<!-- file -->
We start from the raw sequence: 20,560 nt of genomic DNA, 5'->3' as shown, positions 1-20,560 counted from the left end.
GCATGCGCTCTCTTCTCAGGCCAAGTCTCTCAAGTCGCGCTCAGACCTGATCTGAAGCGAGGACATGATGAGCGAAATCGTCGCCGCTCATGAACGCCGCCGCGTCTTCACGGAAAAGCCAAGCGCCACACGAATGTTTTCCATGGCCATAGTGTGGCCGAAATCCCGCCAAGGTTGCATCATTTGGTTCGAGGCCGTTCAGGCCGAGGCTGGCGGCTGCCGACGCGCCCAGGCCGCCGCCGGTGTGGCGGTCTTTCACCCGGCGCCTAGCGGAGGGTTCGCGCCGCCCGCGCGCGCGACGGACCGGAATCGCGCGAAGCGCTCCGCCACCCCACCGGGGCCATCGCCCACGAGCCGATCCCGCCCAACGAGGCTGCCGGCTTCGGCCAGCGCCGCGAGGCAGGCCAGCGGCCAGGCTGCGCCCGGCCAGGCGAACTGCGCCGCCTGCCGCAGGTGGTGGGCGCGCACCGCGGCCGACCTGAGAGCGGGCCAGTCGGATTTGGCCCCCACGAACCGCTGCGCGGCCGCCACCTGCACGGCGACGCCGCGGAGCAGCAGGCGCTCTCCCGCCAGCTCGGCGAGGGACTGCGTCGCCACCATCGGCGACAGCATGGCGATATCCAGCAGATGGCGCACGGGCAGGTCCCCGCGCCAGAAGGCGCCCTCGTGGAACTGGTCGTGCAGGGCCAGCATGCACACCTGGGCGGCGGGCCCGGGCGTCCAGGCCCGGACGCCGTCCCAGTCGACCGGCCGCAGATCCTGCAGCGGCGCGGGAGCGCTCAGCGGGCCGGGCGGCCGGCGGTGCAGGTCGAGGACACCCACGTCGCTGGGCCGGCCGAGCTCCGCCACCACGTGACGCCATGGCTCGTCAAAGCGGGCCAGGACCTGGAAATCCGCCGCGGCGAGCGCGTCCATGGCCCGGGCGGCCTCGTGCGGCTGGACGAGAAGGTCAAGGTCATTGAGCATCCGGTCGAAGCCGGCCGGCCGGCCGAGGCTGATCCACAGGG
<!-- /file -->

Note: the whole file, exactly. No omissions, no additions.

We start from the raw sequence: 20,560 nt of genomic DNA, 5'->3' as shown, positions 1-20,560 counted from the left end.
GCATGCGCTCTCTTCTCAGGCCAAGTCTCTCAAGTCGCGCTCAGACCTGATCTGAAGCGAGGACATGATGAGCGAAATCGTCGCCGCTCATGAACGCCGCCGCGTCTTCACGGAAAAGCCAAGCGCCACACGAATGTTTTCCATGGCCATAGTGTGGCCGAAATCCCGCCAAGGTTGCATCATTTGGTTCGAGGCCGTTCAGGCCGAGGCTGGCGGCTGCCGACGCGCCCAGGCCGCCGCCGGTGTGGCGGTCTTTCACCCGGCGCCTAGCGGAGGGTTCGCGCCGCCCGCGCGCGCGACGGACCGGAATCGCGCGAAGCGCTCCGCCACCCCACCGGGGCCATCGCCCACGAGCCGATCCCGCCCAACGAGGCTGCCGGCTTCGGCCAGCGCCGCGAGGCAGGCCAGCGGCCAGGCTGCGCCCGGCCAGGCGAACTGCGCCGCCTGCCGCAGGTGGTGGGCGCGCACCGCGGCCGACCTGAGAGCGGGCCAGTCGGATTTGGCCCCCACGAACCGCTGCGCGGCCGCCACCTGCACGGCGACGCCGCGGAGCAGCAGGCGCTCTCCCGCCAGCTCGGCGAGGGACTGCGTCGCCACCATCGGCGACAGCATGGCGATATCCAGCAGATGGCGCACGGGCAGGTCCCCGCGCCAGAAGGCGCCCTCGTGGAACTGGTCGTGCAGGGCCAGCATGCACACCTGGGCGGCGGGCCCGGGCGTCCAGGCCCGGACGCCGTCCCAGTCGACCGGCCGCAGATCCTGCAGCGGCGCGGGAGCGCTCAGCGGGCCGGGCGGCCGGCGGTGCAGGTCGAGGACACCCACGTCGCTGGGCCGGCCGAGCTCCGCCACCACGTGACGCCATGGCTCGTCAAAGCGGGCCAGGACCTGGAAATCCGCCGCGGCGAGCGCGTCCATGGCCCGGGCGGCCTCGTGCGGCTGGACGAGAAGGTCAAGGTCATTGAGCATCCGGTCGAAGCCGGCCGGCCGGCCGAGGCTGATCCACAGGG